Fellow Redditors weighed in on where they believed the OP fell in this particular situation by declaring:
NTA: Not the A**hole
YTA: You’re the A**hole
ESH: Everybody Sucks Here
NAH: No A**holes Here
The OP found little to no support from the Reddit community, who felt he was very clearly the a**hole for complaining about his girlfriend’s cooking techniques.
Everyone agreed that the OP’s behavior was uncalled for, not to mention a complete waste of time, with many pointing out how recipes are meant to be a guidance, and not a binding agreement.
“You know a recipe is not a contract right?”
“This is how most people cook.”
“The recipe is a guideline and you adjust for your tastes.”
“Do you not like her food?”
“Does it taste bad?”
“Are you just finding something to fight about?”
“uh huh.”- joeswastedtime
“I cook professionally and ‘get creative’ with recipes DAILY.”
“What is the problem you’re actually having?”
“The food tastes good, food isn’t going to waste, and she’s making it how y’all like it.”
“Where is this attitude coming from?”
“This is actually a real & common thing.”
“Recipes can be idealistic or have ulterior agendas, whereas restaurant chefs dgaf about anything but making their food taste good… so they often add a ton more salt or fat than you would ever find on a recipe.”
“Sounds to me like she is more passionate about the ‘art of cooking’ while you are more into the finished product & trying new things.”– qp0n
“Let your gf have fun while cooking.”
“You don’t have to stick 100% to the recipe. you sound very pedantic.”
“Its not that she cant follow directions, its more that she doesn’t want to and thats perfectly fine!”
“If i were you i would apologize to her asap. that was really uncalled for.”- AdmirableAvocado
“So the food is as good, if not better?”
“And you’re annoyed because you just want the list to be followed.”
“Because lists are for following.”
“This is like diagnosably weird.”- thither_and_yon
“YTA and I don’t want to jump to conclusions, but do you feel compelled to control other aspects of your life this tightly?”
“I change recipes all the time to the point that by the time I’ve made them a few times they are completely different and now mine, because I’ve tailored them exactly to the way my husband and I enjoy our food.”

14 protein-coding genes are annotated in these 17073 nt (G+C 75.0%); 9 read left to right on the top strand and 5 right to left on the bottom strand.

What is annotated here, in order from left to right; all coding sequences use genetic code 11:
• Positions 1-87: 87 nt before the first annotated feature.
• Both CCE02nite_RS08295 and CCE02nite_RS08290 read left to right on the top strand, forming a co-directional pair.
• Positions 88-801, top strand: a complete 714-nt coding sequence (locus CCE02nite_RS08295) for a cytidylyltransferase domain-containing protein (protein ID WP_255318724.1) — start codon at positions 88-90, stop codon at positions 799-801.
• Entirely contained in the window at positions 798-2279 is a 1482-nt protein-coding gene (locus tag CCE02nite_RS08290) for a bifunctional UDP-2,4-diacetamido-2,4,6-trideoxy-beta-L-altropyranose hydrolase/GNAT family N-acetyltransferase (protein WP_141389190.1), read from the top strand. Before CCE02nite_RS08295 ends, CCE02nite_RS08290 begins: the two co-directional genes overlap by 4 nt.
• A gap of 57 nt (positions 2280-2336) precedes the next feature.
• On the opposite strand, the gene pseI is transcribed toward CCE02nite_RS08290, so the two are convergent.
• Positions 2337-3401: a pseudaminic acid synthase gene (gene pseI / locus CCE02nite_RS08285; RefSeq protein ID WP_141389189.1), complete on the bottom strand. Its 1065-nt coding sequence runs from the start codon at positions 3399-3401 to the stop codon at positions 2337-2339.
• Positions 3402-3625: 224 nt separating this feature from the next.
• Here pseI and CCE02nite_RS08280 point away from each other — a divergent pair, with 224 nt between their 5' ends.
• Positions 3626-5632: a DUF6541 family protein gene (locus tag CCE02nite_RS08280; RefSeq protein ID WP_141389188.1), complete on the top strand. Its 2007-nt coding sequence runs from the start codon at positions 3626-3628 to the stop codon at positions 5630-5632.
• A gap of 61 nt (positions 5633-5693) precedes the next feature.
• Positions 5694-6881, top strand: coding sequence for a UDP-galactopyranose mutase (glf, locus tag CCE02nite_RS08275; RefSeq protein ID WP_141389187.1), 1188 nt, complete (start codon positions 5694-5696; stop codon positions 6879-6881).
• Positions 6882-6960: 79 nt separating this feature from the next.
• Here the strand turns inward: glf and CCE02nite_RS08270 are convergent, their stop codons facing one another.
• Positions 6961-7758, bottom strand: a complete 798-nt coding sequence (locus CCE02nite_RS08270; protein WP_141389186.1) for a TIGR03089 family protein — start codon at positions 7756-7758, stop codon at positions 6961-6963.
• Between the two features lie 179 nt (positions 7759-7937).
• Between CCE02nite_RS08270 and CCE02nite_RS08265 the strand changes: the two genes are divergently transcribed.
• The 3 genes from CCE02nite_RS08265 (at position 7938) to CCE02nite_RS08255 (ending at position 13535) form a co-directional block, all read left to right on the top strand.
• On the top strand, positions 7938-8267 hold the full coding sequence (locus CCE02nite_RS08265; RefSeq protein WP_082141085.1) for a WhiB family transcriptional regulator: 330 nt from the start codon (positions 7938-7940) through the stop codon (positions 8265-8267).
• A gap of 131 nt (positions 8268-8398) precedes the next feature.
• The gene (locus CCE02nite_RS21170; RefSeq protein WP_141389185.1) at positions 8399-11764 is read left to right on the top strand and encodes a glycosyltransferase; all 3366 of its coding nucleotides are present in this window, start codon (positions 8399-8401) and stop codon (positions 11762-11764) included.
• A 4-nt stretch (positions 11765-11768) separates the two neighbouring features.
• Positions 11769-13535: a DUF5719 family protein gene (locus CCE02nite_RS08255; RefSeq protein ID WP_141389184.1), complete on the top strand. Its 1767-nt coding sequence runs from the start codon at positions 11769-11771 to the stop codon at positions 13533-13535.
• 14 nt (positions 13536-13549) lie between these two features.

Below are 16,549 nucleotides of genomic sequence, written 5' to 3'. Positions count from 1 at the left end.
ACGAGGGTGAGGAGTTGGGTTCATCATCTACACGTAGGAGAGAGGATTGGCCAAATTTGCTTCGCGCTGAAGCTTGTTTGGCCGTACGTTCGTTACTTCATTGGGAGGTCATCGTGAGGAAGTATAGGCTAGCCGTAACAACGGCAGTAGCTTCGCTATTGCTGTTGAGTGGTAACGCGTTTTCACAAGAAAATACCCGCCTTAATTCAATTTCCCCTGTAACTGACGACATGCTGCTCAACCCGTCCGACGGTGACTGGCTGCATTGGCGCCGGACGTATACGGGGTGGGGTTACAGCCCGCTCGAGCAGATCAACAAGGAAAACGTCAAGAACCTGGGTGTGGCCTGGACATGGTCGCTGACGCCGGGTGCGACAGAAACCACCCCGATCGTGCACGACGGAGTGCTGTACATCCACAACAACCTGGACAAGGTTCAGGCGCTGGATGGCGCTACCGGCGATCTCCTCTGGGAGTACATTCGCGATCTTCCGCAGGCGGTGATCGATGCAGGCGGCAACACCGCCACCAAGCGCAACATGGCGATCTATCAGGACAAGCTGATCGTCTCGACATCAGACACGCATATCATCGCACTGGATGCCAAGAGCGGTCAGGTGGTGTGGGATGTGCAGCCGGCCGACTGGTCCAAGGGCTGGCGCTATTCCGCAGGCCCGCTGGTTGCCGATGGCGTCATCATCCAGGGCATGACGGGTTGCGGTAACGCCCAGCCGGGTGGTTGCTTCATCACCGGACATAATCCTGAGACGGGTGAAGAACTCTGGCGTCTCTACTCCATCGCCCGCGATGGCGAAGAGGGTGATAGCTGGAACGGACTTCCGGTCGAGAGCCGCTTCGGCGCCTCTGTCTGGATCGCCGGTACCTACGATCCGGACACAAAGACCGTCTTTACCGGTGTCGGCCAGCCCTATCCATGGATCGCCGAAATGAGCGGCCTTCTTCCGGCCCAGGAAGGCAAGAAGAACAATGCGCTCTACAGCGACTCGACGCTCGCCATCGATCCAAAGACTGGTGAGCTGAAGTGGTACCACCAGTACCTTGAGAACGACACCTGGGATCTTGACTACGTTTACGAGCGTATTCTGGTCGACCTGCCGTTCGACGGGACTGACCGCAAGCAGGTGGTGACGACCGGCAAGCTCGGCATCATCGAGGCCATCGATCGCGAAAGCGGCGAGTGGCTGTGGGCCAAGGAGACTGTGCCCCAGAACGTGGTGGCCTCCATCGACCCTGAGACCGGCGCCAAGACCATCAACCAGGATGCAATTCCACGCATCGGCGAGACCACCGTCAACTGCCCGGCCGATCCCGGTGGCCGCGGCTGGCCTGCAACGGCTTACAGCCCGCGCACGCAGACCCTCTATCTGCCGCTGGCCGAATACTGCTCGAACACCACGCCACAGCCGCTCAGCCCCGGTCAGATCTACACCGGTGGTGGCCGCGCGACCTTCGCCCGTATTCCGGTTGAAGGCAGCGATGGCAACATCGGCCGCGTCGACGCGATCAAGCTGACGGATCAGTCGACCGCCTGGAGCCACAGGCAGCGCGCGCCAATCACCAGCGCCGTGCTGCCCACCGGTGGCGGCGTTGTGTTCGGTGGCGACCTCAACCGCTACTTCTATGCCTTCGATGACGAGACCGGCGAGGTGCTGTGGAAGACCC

“Tons of extra garlic, more spice, etc.”
“Sounds like she’s a good cook, let her do her thing.”- AgreeableChemistry79
“The sign of a good cook is someone who can use a recipe as a guideline, tweak it based on tastes, ingredient availability, their inclination, and still have it turn out well.”
“Why the hell would you feel any sort of way about this?”
“It’s definitely not worth your ‘concern’.”
“Desire to exert control.”- MyShoulderHatesMe
“I don’t understand why you have a problem with how she cooks unless it’s just that she’s doing something you can’t.”- Logical_Ad_1383
“Are you relatively new to cooking?”
“I don’t follow recipes.”
“Sometimes I’ll use one for a general guideline, but that’s about it.”
“I’ve also been cooking elaborate meals for a couple decades.”
“BF is a stickler for following recipes.”
“He is newer to cooking from scratch.”
“He doesn’t have the knowledge, experience or desire to stray.”
“Both are valid ways to cook.”
“It’s not as if her meals are turning out inedible.”- Broken-Butterfly-313
“YTA an insufferable one at that.”
“You like the food she cooks, you eat the food she cooks.”
“You just have a weird fixation on her deviating from a recipe and kicked up a fuss over nothing.”-CrystalQueen3000
“So she changes recipes to reflect what she knows you both like, which is the sign of actual culinary insight and she is good at using leftovers to create meals she enjoys and you object to this?”- madelinegumbo
It’s a bit surprising that the OP didn’t stop to think about the fact that even though certain recipes tasted differently when his girlfriend cooked them, they still seemed to taste every bit as good.
If not better.
So, maybe his girlfriend was onto something with the liberties she chose to take with those recipes?
Making one wonder if his frustrations might be owing to something completely unrelated to cooking?
Who knows, but maybe the two of them should have a conversation to figure it out.